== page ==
20. On Madrid, see Michael Ugarte, Madrid 1900: The Capital as Cradle of Literature and Culture (University Park: Penn State University Press, 1996), especially 131–55. From the bohemian mock opera La Golfemía (1900) to the novels of bohemian cult hero Alejandro Sawa to Ramón Valle-Inclán’s well-known play Luces de bohemia (1924), rich materials exist for an examination of the parallels and connections between the madrileño and porteño bohemias in this period.

21. Julius Bab, Die Berliner Bohème (1904), quoted in Cottom, International Bohemia, 266.

22. On the multidimensional importance of anarchism in turn-of-the-century Buenos Aires, see Juan Suriano, Paradoxes of Utopia: Anarchist Culture and Politics in Buenos Aires, 1890–1910 (Oakland, CA: AK Press, 2010), and the many works of José C. Moya, including “Anarchism in Belle-Époque Buenos Aires in International Perspective,” paper presented at “A Century of Transnationalism,” International Institute, UCLA, Los Angeles, April 26, 2013, and “Italians in Buenos Aires’ Anarchist Movement: Gender Ideology and Women’s Participation,” in Women, Gender, and Transnational Lives: Italian Women around the World, ed. Donna Gabaccia and Franca Iacovetta (Toronto: University of Toronto Press, 2002), 189–216.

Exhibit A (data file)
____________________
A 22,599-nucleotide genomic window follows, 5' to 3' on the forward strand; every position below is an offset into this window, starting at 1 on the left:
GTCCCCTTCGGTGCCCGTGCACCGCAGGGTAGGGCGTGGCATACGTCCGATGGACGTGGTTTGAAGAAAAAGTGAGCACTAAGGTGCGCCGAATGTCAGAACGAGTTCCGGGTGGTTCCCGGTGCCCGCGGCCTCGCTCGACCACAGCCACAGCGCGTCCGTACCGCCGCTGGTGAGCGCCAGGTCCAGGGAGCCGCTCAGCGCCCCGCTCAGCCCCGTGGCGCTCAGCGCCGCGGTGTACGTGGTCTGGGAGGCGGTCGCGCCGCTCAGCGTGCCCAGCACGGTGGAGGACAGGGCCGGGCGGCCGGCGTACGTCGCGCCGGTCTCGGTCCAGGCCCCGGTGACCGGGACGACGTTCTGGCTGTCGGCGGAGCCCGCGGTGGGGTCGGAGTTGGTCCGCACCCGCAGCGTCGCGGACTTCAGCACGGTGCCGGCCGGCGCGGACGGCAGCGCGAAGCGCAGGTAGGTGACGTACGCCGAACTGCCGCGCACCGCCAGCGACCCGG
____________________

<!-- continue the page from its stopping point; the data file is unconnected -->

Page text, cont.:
23. The best social history in English of the original Parisian bohemia remains Jerrold Seigel’s Bohemian Paris: Culture, Politics, and the Boundaries of Bourgeois Life, 1830–1930 (New York: Viking Penguin, 1986). For a more recent cultural approach, see Gluck, Popular Bohemia. Robert Darnton examines France’s proto-bohemian antecedents, stretching back to the late eighteenth century, in his introduction to Anne–Gédéon La Fitte’s The Bohemians: A Novel (Philadelphia: University of Pennsylvania Press, 2010), ix–xliii.

24. The phrase belongs to Hugh David, who uses it to discuss the late appearance of bohemia in England, The Fitzrovians: A Portrait of Bohemian Society, 1900–1955 (London: Michael Joseph, 1988), 8.

25. These figures are for Greater Buenos Aires, which includes urban residents living outside the limits of the federal district, and for metropolitan Paris, which includes the peripheral communes annexed to the city in 1860. For Buenos Aires, see Charles S. Sargent, The Spatial Evolution of Greater Buenos Aires, 1870–1930 (Tempe: Center for Latin American Studies, Arizona State University, 1974), 146. For Paris, see David Harvey, Paris, Capital of Modernity (New York: Routledge, 2003), 95.

26. Pierre Bourdieu, The Field of Cultural Production: Essays on Art and Literature (New York: Columbia University Press, 1993), 194–95.

27. Censo general de población, edificación, comercio é industrias de la ciudad de Buenos Aires, levantado en los dias 17 de Agosto, 15 y 30 de Septiembre 1887, vol. 2 (Buenos Aires: Compañía Sud-Americana de Billetes de Banco, 1889), 523, 547–49.